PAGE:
Update: NCBI is now in the process of merging EST and GSS records into the Nucleotide database, and we expect to complete this process in early 2019. Accession.version and GI identifiers will not change during this process.
As of December 1, 2018, all records from the databases for Expressed Sequence Tags (EST) and Genome Survey Sequences (GSS) will reside in NCBI’s Nucleotide database. This change will provide a single point of access for all GenBank sequence data with a common look and feel.
Read more to learn about how this change affects these resources:
- Websites (Entrez)
- APIs (E-utilities)
- FTP sites
- Submission procedures
- TSA (have a look if you’re not familiar!)
Why are we doing this?
Sequencing technologies have moved away from generating ESTs for evaluating gene expression and GSSs for evaluating clone libraries in favor of next-generation data, which is deposited in resources such as the Sequence Read Archive (SRA). Consolidating the EST and GSS datasets thus helps us to align our services to the current needs of the bioinformatics community.
Changes to websites
The most notable change is that the EST (nucest) and GSS (nucgss) Entrez databases will be retired, along with the default EST and GSS record formats. All EST and GSS records will be moved to the Nucleotide (nuccore) database and will have the default “GenBank” view shared by all current Nucleotide records (see Figure 1). New filters will be added to the Nucleotide database to make it easy for users to remove or include EST and GSS sequences in search results.
Changes to APIs
Similar to the changes on the web, there will no longer be separate EST and GSS databases (db=nucest and db=nucgss) in the E-utilities API. Requests containing these values will be redirected to db=nuccore. This also holds true for dbfrom in ELink requests, but values of linkname containing nucest or nucgss will be ignored after December 1 (resulting in returns unrestricted by linkname, containing all possible links between dbfrom and db.)
Users accessing the Nucleotide database (db=nuccore, db=nucleotide) with esearch should note that after December 1, all search results will contain EST and GSS records matching the provided query (term). This may markedly increase the number of records returned. To remove EST and GSS sequences from esearch results, add the following terms to your query:
NOT gbdiv est[prop] NOT gbdiv gss[prop]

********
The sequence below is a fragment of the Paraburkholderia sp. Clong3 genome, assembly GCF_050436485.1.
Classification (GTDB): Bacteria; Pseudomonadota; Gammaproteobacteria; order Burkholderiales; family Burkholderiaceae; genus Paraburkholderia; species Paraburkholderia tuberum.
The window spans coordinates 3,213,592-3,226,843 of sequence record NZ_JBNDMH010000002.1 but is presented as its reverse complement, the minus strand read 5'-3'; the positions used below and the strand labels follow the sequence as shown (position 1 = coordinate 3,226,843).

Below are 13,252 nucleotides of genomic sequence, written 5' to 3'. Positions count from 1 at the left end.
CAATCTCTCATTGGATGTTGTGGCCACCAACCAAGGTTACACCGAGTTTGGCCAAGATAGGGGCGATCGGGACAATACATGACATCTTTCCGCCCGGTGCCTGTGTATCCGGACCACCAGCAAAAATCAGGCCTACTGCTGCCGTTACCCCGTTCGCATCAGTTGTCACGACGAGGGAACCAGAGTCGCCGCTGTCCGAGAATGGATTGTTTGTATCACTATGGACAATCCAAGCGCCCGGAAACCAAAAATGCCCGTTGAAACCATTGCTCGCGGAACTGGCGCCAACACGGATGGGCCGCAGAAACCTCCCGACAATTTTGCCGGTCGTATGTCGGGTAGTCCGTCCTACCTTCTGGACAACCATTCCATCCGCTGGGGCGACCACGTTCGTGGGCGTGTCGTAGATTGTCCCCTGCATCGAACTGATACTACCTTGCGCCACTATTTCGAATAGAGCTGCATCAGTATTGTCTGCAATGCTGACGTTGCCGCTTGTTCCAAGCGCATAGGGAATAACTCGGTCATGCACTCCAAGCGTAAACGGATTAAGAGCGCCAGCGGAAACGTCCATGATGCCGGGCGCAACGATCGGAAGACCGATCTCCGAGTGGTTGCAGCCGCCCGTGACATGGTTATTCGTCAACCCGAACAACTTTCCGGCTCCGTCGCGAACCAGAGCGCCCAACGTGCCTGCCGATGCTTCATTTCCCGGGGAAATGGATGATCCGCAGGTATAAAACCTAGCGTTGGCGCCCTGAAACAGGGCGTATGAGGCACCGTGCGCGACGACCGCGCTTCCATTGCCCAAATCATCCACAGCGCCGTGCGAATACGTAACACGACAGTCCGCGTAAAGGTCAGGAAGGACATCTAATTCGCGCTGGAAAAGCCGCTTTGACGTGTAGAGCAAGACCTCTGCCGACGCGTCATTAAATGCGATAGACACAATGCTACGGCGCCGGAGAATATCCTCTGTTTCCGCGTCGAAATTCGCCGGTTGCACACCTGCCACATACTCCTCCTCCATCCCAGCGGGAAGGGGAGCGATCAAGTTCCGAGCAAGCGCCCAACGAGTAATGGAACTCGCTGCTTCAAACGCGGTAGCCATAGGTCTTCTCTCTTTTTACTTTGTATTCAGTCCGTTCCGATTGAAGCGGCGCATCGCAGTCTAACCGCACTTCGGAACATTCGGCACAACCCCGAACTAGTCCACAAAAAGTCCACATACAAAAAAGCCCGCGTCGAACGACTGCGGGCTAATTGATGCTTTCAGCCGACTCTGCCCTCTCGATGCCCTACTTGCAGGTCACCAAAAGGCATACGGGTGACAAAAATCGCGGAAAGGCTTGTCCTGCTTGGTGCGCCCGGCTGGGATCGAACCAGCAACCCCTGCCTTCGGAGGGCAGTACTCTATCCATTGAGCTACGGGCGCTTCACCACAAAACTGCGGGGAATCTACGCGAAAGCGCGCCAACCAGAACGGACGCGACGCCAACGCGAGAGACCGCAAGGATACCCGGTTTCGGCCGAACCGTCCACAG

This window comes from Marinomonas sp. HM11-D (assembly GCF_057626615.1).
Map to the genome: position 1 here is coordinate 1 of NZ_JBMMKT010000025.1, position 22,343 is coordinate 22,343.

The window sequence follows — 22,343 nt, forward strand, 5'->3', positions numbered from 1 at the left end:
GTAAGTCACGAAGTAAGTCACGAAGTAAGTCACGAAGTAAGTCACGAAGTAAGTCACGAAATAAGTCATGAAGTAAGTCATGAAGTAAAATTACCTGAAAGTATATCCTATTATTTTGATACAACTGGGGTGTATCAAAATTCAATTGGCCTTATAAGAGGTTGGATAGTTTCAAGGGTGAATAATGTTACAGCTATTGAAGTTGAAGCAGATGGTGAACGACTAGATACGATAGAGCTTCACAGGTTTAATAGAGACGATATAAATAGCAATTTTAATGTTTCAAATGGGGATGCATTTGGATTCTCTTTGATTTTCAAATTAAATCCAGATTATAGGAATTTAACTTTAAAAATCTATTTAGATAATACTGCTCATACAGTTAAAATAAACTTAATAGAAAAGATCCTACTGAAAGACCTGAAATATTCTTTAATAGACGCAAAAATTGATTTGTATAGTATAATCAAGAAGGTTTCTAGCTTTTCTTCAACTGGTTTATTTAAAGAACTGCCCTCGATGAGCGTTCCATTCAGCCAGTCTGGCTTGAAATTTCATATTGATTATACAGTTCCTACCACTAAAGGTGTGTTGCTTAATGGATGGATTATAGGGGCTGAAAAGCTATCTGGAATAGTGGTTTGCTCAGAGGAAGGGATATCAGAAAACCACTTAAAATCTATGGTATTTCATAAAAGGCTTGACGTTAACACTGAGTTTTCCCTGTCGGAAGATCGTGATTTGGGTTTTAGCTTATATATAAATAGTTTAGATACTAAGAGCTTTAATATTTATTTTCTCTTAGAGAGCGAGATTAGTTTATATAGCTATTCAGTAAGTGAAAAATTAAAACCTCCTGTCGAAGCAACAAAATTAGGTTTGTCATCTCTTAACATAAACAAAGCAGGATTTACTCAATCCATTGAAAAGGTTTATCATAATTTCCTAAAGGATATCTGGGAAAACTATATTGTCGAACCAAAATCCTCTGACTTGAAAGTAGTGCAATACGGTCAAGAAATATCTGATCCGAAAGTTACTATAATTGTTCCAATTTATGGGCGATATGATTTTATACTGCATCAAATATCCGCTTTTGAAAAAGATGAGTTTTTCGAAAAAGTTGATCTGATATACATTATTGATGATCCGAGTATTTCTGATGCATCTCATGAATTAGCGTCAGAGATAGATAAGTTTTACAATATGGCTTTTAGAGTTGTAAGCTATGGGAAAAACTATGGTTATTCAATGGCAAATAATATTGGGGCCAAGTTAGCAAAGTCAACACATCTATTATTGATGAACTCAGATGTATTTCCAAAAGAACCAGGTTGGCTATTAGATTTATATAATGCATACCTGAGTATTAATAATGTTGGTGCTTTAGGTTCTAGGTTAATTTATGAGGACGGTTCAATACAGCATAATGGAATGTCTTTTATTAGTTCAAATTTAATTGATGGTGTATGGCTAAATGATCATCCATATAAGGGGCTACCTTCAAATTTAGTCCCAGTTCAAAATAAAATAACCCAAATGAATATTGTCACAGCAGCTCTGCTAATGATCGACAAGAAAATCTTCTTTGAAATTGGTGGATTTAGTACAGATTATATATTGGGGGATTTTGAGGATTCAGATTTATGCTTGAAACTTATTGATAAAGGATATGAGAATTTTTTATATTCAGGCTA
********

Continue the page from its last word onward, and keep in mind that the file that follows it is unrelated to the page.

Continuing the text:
Changes to FTP sites
EST and GSS data have been part of the regular GenBank release set for many years, and will continue to be available at ftp.ncbi.nlm.nih.gov/genbank/. These data will be in the standard GenBank format. After December 1, 2018, the current specialized (default) EST and GSS formats will no longer be available by FTP at ftp.ncbi.nlm.nih.gov/repository/dbEST and ftp.ncbi.nlm.nih.gov/repository/dbGSS/.
Changes to submission procedures
We will continue to accept submissions of EST and GSS sequences; however, there will no longer be special processes for submitting these sequence types. We recommend that submitters of EST and GSS data begin using the tool tbl2asn now. This tool will be required after December 1, 2018. Please write to firstname.lastname@example.org for more information.
Changes to BLAST
For many years BLAST has supported distinct databases for EST and GSS data, and these are available from the database pulldown on nucleotide BLAST web pages. We will continue to support these databases beyond December 1, 2018, for both web and standalone BLAST, so there is no need to alter any process that depends on these databases.
TSA – Have a look!
Finally, we encourage interested users to consider TSA (transcript shotgun assembly) data as a rich source of information about expressed sequences. TSA data are computational assemblies of sequence reads, and as such form attractive BLAST databases useful for identifying putative transcripts (choose “Transcript Shotgun Assembly (TSA)” from the nucleotide BLAST database menu).
We thank all past and present submitters of EST and GSS data for the invaluable benefit these data have provided to numerous genomic sequencing projects over the years. Please let us know if you have any questions or concerns about these changes!